For many of us,
however, if there weren't many birds to watch there were always the birders
themselves. The Casual Birders were given nicknames which became a part of
them, much in the way that barnacles become attached to a ship's bottom. First
and perhaps foremost was Buffalo Bill, a physician from Buffalo, N.Y., who
seemed to embody some of the mordancy and flamboyance of his namesake. The
Whirling Dervish was a retired Midwestern sales executive who was fond of
dancing, shaking hands and pounding strangers on the back. Then there was
Little Doc, a smallish, Vienna-born lady eye surgeon; Idaho Doc, an outdoorsy
general practitioner from guess where; and the Red Baron, a California zoology
instructor of German extraction. The Red Baron took methodical field notes on
his clipboard. But he seemed primarily interested in tracking down the present
whereabouts of the Volga Germans after their dispersion early in World War
We also had the
General, a retired stockbroker whose courtly bearing earned him our promotion
from his wartime rank of reserve colonel. All this, plus a supporting cast of
Charming Widows and Maiden Ladies. Finally there was the Peerless Leader, a
big-bore museum ornithologist who had been recruited to lead the tour and flush
up the birds. He was assisted by the Peerless Leader's Wife.
billeted us in an enormous new hotel called the Sovetskaya located some
distance from the center of town. First morning: we are awakened at 6 o'clock.
At breakfast, excitement is running at a high level. Our first day of birding
lies ahead. We are already on the second day of the tour and, save for some
lapwings, a crow and a large flock of starlings sighted at the Amsterdam
airport, we haven't seen any birds.
itinerary doesn't look too promising at first sight: a tour of the city.
Determined bird watchers can overcome any obstacle, however. At Palace Square,
hard by the Winter Palace, our group bristles with binoculars.
The local guide
is explaining about Alexander's Column, a gigantic 600-ton granite shaft topped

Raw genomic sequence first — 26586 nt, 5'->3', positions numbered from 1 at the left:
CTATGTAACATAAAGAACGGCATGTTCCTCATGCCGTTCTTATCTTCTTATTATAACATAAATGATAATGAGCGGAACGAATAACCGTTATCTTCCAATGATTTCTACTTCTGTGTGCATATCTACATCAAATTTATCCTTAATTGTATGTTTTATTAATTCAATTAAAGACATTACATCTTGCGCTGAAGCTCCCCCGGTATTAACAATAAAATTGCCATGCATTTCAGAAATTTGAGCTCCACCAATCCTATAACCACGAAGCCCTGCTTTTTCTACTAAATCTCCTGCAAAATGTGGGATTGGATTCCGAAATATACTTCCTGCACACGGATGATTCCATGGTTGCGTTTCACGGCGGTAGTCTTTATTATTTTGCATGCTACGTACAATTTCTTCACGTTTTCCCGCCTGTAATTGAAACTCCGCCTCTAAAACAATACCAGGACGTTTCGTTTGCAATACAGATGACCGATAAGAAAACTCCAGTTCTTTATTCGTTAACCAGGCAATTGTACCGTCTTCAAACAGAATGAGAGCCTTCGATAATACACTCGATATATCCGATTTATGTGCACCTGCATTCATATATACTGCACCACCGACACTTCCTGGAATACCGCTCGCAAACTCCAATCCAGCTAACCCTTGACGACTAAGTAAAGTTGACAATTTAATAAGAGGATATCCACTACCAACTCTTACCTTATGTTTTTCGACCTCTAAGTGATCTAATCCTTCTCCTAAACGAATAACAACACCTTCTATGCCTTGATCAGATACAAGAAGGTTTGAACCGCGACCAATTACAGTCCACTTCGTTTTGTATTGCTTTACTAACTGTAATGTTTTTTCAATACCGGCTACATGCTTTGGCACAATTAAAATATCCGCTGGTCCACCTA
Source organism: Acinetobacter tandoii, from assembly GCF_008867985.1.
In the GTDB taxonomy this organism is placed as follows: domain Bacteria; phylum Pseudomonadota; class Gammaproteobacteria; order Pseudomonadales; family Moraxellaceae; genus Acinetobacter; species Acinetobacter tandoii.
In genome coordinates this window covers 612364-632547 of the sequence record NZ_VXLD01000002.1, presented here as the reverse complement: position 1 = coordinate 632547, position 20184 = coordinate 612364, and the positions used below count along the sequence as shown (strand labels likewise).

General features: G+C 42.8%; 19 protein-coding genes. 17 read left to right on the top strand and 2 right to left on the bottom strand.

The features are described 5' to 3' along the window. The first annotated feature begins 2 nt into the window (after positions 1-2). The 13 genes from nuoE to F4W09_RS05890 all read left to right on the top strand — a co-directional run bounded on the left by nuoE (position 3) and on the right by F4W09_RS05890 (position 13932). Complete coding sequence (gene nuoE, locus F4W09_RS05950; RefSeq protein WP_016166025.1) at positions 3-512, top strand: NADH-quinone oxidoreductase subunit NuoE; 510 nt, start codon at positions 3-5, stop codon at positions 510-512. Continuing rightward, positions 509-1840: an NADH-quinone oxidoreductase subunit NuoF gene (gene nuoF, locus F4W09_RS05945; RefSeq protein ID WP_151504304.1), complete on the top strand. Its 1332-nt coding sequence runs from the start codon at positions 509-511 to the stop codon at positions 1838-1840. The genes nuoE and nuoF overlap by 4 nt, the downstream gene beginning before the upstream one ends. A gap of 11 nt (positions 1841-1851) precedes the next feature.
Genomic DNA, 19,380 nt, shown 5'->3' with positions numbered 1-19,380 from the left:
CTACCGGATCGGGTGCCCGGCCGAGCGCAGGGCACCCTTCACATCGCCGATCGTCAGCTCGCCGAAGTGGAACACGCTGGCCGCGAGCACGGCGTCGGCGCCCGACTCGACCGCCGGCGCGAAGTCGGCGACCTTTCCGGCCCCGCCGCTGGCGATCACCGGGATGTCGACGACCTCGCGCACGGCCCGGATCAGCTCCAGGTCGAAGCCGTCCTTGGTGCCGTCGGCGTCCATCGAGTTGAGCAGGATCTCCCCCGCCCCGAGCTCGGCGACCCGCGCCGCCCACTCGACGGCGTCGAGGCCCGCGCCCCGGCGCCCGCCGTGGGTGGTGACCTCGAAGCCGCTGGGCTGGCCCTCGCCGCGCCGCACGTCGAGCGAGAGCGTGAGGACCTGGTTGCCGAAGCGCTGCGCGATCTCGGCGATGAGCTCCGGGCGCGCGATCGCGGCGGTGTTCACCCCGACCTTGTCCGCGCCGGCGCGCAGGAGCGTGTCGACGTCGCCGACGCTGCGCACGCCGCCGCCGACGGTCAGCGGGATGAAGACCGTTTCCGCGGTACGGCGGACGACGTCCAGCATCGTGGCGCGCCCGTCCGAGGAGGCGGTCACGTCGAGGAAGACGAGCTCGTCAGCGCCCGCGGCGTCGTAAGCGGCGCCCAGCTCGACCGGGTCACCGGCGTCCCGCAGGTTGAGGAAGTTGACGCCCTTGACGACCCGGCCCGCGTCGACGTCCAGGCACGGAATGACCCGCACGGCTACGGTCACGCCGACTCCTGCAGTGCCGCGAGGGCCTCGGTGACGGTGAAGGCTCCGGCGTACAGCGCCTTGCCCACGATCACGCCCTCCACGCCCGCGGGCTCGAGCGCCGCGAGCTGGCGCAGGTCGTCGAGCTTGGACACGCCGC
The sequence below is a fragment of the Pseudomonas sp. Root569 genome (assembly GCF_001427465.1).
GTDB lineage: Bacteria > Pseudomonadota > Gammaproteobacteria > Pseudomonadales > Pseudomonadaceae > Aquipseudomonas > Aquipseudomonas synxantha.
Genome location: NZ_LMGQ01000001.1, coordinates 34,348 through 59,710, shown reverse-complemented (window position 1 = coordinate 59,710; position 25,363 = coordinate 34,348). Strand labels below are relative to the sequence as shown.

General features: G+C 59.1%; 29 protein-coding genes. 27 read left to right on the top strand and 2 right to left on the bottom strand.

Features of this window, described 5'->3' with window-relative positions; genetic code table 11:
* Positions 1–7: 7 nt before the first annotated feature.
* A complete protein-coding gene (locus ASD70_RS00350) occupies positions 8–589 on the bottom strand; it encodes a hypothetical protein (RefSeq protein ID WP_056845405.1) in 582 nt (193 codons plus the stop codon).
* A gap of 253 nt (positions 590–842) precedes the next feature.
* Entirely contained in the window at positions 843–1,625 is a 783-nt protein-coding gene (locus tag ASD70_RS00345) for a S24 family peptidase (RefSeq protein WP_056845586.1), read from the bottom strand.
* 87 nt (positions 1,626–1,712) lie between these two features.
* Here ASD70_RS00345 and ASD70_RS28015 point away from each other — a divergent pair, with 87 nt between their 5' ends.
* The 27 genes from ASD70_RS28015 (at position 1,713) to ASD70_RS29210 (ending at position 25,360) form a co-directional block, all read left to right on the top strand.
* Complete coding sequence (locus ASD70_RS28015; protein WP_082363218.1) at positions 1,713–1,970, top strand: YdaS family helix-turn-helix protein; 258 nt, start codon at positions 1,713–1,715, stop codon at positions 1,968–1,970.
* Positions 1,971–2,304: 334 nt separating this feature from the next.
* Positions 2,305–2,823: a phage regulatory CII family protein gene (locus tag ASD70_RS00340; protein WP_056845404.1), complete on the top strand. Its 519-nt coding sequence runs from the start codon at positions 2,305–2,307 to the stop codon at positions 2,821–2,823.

by a statue of an angel commemorating the victory over Napoleon. Suddenly,
cries of "crow, crow!" break out. A flight of hooded crows has been
spotted circling over the old General Staff Headquarters. An Ardent Birder next
directs our attention to a flock of sparrows. The guide abandons her lecture.
We leave for a visit to the cruiser Aurora.
The Aurora, an
old-fashioned cruiser which fired the Soviet version of the shot heard 'round
the world—signaling the attack on the Winter Palace in 1917—now lies at anchor
in the River Neva. We do not have time to go aboard because an argument boils
up over identification of a number of gulls which are circling in the vicinity.
A minority—or Menshevik faction—holds the birds to be great black-backed gulls.
The Bolshevik faction steadfastly insists they are lesser black-backed. The
argument is finally settled by the Peerless Leader—in favor of the
Leningrad, about 250 miles in the direction of Murmansk, is a large lake dotted
with hundreds of islands. According to the tour brochure. Lake Onega is a
We are zipping
along on a large meteor-class hydrofoil, making a breakfast of beer and
hard-boiled eggs. The local guide is telling us that Kizhi, the particular
island for which we are bound, is called "the wooden Florence of the
north." It holds an ensemble of ancient wooden churches and farm chalets.
Kizhi is world famous, the guide tells us. She doesn't say anything about
We spend the day
on Kizhi. The island itself is a delight. Low, with marshy verges, it is still
green and lush, although autumn is already well-advanced. Somber skies and a
keen north wind stimulate deep thoughts and hearty appetites.
parties of Ardent Birders range up and down the island. By evening their bag
includes several wagtails, assorted gulls, a smattering of crows and jackdaws.
A Lapland bunting and a lone grey-headed woodpecker are sighted in the
weed-filled cemetery. Grave doubts are cast on an uncorroborated sighting of a
high-flying cormorant. Whatever it is, it is heading south.